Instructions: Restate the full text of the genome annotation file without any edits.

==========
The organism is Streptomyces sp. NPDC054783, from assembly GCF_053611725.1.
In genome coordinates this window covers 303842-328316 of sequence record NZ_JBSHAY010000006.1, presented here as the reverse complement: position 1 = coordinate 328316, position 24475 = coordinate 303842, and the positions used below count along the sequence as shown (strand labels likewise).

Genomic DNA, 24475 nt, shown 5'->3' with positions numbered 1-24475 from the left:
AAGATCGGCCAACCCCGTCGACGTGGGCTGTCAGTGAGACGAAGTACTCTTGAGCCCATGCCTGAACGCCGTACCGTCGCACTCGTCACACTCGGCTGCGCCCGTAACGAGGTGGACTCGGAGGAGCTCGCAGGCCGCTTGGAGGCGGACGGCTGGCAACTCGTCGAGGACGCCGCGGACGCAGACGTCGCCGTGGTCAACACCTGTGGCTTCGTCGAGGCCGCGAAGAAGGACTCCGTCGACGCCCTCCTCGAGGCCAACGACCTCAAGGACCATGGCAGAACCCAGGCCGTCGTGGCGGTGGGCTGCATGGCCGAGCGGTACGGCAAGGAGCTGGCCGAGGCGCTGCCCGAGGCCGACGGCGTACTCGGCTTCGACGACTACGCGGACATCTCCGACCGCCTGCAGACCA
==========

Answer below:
The organism is Streptomyces sp. NPDC054783, from assembly GCF_053611725.1.
In genome coordinates this window covers 303842-328316 of sequence record NZ_JBSHAY010000006.1, presented here as the reverse complement: position 1 = coordinate 328316, position 24475 = coordinate 303842, and the positions used below count along the sequence as shown (strand labels likewise).

Genomic DNA, 24475 nt, shown 5'->3' with positions numbered 1-24475 from the left:
AAGATCGGCCAACCCCGTCGACGTGGGCTGTCAGTGAGACGAAGTACTCTTGAGCCCATGCCTGAACGCCGTACCGTCGCACTCGTCACACTCGGCTGCGCCCGTAACGAGGTGGACTCGGAGGAGCTCGCAGGCCGCTTGGAGGCGGACGGCTGGCAACTCGTCGAGGACGCCGCGGACGCAGACGTCGCCGTGGTCAACACCTGTGGCTTCGTCGAGGCCGCGAAGAAGGACTCCGTCGACGCCCTCCTCGAGGCCAACGACCTCAAGGACCATGGCAGAACCCAGGCCGTCGTGGCGGTGGGCTGCATGGCCGAGCGGTACGGCAAGGAGCTGGCCGAGGCGCTGCCCGAGGCCGACGGCGTACTCGGCTTCGACGACTACGCGGACATCTCCGACCGCCTGCAGACCA